As I walked onto the floor that first night, it took only a minute or two before I was approached by three white men. The very first words out of their mouths, “Are you a Cho-Mo?” I know from prior experience that they were asking if I was here because I was a child molester. “No” I replied. “Then why are you here?” I explained that I had been given four months for violating my probation, and they wanted to know the original charge. I explained that I was charged with trespassing on a military base. They seemed convinced and kindly pointed out the designation for the seven meal tables in the common area: one for the Cho-Mos, one for the whites, the rest divided between the blacks and the Latinos. They also brought me a pair of shorts and a T-shirt (so that I could get out of my white jumpsuit) and a bar of soap and a radio with dead batteries. It would be another day before I would get my clothes and another week before I could buy supplies from commissary.
Since I had arrived on the floor at about seven o’clock at night, I was assigned a bunk in the only cell that had one available. My cellmate was a “south-sider” (Latino). This presented the opportunity for all of his companions to stop by the cell, one at a time, and inform me of how I could expect to be treated after lockdown at 8:30 . I had no fear that what they were suggesting might come to pass; I was sure they were having a good laugh at my expense. But I felt exceedingly awkward not having the tools to respond in a way they would respect or understand.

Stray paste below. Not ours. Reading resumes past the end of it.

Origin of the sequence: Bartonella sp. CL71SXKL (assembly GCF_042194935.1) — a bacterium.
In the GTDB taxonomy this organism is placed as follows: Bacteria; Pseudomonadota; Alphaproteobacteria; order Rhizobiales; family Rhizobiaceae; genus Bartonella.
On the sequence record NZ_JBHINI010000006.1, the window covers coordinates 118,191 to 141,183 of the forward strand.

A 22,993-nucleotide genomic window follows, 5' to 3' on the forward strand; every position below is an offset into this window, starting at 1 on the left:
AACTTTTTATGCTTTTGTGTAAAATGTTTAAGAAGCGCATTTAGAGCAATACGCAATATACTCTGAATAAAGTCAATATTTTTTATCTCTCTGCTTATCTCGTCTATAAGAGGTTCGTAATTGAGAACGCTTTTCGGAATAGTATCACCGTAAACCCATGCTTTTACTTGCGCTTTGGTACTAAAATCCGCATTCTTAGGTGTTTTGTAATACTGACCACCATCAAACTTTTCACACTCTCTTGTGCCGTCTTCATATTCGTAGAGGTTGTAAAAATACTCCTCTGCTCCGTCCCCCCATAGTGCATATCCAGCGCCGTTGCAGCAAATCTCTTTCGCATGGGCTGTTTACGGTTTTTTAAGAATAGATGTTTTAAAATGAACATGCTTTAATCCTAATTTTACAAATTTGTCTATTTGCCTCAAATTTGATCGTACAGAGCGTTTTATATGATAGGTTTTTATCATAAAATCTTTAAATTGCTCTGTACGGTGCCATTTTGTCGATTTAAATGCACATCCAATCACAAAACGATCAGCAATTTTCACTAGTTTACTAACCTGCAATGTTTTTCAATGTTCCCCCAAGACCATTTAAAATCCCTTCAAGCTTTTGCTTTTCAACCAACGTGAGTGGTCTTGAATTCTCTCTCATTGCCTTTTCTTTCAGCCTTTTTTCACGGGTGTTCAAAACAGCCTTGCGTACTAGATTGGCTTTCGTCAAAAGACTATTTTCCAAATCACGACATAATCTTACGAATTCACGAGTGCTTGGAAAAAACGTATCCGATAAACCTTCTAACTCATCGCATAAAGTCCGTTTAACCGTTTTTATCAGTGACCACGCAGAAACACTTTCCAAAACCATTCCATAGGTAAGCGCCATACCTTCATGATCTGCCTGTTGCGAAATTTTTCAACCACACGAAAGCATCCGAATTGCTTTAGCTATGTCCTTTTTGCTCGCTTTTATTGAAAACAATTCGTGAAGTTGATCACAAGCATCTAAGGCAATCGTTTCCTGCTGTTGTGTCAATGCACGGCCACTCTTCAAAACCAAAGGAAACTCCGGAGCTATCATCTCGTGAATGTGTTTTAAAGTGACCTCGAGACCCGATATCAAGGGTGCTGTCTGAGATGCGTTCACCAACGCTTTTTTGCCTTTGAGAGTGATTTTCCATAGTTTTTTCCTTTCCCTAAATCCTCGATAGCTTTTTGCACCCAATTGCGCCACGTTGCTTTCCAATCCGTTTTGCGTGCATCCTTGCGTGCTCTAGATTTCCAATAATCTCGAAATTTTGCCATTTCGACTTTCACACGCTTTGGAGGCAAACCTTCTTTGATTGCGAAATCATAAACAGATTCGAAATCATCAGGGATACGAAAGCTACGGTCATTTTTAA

I tossed and turned in the upper bunk that night and was grateful when, at five the following morning, I heard the bolt turn on my cell door, and we were released to the common area to have breakfast and start our day. I was sure to sit at the correct table.
Breakfast has been the same every morning since I arrived: one of those individual plastic containers of Malt-O-Meal bran flakes topped by a piece of dense oily cornbread, and a clear plastic pouch of milk. A white plastic “spork” is included for convenience. My white reception party from the night before stopped by to say they had heard about the taunts the night before, and not to worry, they would get me moved into a white cell as soon as possible.
The entire floor is painted gray, the walls, the pillars, the showers. The trim is painted a darker shade of gray. No surprise … my mood is about the same color.
Dennis Apel is serving four months in the federal Metropolitan Detention Center in Los Angeles , having been found guilty of crossing the “green line” during peaceful protest at Vandenberg Air Force Base, and then refusing to comply with supervised probation.

May  18, 2016:

At 9 am today, Jeff was moved to the fifth floor and is now cellmates with Dennis. Rumor has it that David too will soon be moved to the same area. All will remain there for the duration of their sentence. Jeff is doing well, even better now that he and Dennis are reunited. David said he yearns to be with them. Jeff sent Catherine the signed form for her to be able to visit him; and he finally has the phone voice recognition issue resolved and is now calling on a regular schedule. He still has not seen the dentist for his toothache, but he has plenty of pain meds, which has helped a lot. He wants everyone to know he is safe and comfortable and is grateful for all the love and prayers.

May 21, 2016: